Friday, July 10, 2009

Concise writing is usually clear writing (3)

Here is another excellent example of concise writing and clear writing. It is a poster satirizing the Big Three U.S. automakers: GM, Chrysler and Ford. (Warning: strong language.)

You could read thousands of pages of recent news coverage of the auto bailout. You could read a stack of books about National Socialism (Nazism). You would learn a lot of historical details but you wouldn’t understand any more about the concept of the bailout or the concept of Nazism than is captured in the 112 words of this poster.

The poster explains why people who run big corporations – in Germany in the 1920s and 1930s, in the United States in 2008-2009, or in any other country or era – decide to beg politicians to take over their corporations.

It explains why politicians are pleased to oblige.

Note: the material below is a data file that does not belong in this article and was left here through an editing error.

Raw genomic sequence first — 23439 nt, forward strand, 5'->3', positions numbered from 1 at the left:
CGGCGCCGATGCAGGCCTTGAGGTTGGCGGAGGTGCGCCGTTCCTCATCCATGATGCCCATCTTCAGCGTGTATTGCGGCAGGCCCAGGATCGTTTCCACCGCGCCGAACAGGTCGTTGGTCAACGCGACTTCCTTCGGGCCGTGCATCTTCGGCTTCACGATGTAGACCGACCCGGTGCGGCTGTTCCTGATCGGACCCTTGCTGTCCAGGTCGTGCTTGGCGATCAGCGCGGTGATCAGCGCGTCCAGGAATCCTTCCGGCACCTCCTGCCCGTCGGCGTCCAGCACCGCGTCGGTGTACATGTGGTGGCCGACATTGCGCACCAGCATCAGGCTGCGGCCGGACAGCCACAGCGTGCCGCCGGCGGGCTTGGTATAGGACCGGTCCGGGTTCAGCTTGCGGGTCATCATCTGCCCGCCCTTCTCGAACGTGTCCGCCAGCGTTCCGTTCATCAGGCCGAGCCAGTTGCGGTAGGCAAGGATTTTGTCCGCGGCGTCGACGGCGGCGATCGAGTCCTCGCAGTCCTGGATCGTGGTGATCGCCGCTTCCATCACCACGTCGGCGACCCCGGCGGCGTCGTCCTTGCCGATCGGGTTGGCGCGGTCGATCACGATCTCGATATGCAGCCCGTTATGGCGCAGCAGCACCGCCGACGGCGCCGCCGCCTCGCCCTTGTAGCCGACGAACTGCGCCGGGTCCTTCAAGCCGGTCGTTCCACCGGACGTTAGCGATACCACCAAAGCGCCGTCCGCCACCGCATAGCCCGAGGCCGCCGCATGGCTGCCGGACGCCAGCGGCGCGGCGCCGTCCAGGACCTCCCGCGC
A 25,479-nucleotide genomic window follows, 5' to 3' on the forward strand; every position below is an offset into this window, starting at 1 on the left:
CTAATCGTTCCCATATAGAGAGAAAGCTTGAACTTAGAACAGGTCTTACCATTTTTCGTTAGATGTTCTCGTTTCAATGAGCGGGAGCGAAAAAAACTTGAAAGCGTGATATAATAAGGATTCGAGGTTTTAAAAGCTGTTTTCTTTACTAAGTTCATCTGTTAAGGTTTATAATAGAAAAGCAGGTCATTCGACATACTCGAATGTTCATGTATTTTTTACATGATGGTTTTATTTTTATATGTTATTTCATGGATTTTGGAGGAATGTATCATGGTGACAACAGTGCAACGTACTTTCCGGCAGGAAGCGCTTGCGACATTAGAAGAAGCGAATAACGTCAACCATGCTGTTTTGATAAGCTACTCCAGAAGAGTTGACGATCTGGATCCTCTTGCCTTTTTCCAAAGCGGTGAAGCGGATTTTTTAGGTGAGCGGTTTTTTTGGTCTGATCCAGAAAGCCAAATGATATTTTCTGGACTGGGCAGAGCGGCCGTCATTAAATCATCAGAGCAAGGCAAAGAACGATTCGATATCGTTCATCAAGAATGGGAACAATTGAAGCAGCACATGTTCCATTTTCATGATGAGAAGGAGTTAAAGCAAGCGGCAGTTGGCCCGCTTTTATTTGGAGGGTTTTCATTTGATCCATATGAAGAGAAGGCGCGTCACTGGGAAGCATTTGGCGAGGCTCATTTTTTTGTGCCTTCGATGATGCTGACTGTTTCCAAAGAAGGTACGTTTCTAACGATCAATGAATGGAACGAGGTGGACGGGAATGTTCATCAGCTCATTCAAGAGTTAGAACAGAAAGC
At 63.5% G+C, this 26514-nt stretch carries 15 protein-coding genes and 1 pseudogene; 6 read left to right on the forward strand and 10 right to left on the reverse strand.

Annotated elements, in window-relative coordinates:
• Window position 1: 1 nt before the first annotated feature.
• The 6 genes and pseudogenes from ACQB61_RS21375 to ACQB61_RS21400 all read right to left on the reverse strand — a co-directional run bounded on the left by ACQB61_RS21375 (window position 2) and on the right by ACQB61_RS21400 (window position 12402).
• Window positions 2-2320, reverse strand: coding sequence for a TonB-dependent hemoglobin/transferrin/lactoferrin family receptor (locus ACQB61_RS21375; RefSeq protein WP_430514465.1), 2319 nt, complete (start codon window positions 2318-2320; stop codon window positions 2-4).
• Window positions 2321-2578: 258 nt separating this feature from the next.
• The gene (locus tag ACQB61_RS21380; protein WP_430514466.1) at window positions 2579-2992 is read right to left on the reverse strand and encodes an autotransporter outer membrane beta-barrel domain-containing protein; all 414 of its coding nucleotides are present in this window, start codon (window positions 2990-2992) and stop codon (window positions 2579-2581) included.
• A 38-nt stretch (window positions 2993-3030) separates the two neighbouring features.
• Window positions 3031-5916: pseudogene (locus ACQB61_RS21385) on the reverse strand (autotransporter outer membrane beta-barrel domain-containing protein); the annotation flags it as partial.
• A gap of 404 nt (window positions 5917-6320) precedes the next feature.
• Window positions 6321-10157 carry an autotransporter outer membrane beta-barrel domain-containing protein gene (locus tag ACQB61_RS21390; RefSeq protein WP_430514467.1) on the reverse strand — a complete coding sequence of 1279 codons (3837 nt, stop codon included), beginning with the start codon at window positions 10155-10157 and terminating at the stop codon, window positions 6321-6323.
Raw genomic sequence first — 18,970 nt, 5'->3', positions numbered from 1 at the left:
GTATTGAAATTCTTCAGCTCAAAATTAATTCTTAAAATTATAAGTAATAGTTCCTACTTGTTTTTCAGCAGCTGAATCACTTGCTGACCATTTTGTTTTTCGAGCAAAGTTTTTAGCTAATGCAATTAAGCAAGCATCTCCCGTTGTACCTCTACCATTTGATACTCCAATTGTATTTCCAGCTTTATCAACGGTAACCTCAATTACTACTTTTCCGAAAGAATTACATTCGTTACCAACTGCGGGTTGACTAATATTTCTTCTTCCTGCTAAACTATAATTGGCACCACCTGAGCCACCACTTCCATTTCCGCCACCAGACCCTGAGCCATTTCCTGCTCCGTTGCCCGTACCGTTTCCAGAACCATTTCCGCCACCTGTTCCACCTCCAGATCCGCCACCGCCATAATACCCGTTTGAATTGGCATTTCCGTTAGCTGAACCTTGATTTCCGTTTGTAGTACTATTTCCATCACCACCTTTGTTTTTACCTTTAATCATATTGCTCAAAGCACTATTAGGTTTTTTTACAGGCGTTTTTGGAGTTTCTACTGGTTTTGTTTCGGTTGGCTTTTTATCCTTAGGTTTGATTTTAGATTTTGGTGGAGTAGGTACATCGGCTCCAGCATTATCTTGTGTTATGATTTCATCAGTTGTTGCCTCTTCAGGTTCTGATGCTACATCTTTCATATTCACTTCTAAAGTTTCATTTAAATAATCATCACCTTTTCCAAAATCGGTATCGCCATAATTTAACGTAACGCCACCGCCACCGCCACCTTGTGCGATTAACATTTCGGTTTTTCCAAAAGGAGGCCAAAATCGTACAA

And it explains what the takeover does to citizens who voted for those politicians (and to the citizens who voted against them, and to the citizens who didn’t vote at all).

The Takeaway: Whenever you find yourself struggling to concisely summarize what appears to be a big, complicated concept, stop! Take a few minutes to clear your mind of your “mental baggage.” Discard the prejudices, denials, euphemisms, circumlocutions, projections, fears, evasions and lies that you have associated with the concept. Adopt the point of view of an intelligent but disinterested observer. You will be amazed at how simple the concept becomes. Then the intelligent, disinterested observer within you can just tell the story as it is. That is how the fellow who wrote that poster could do it in 112 words.

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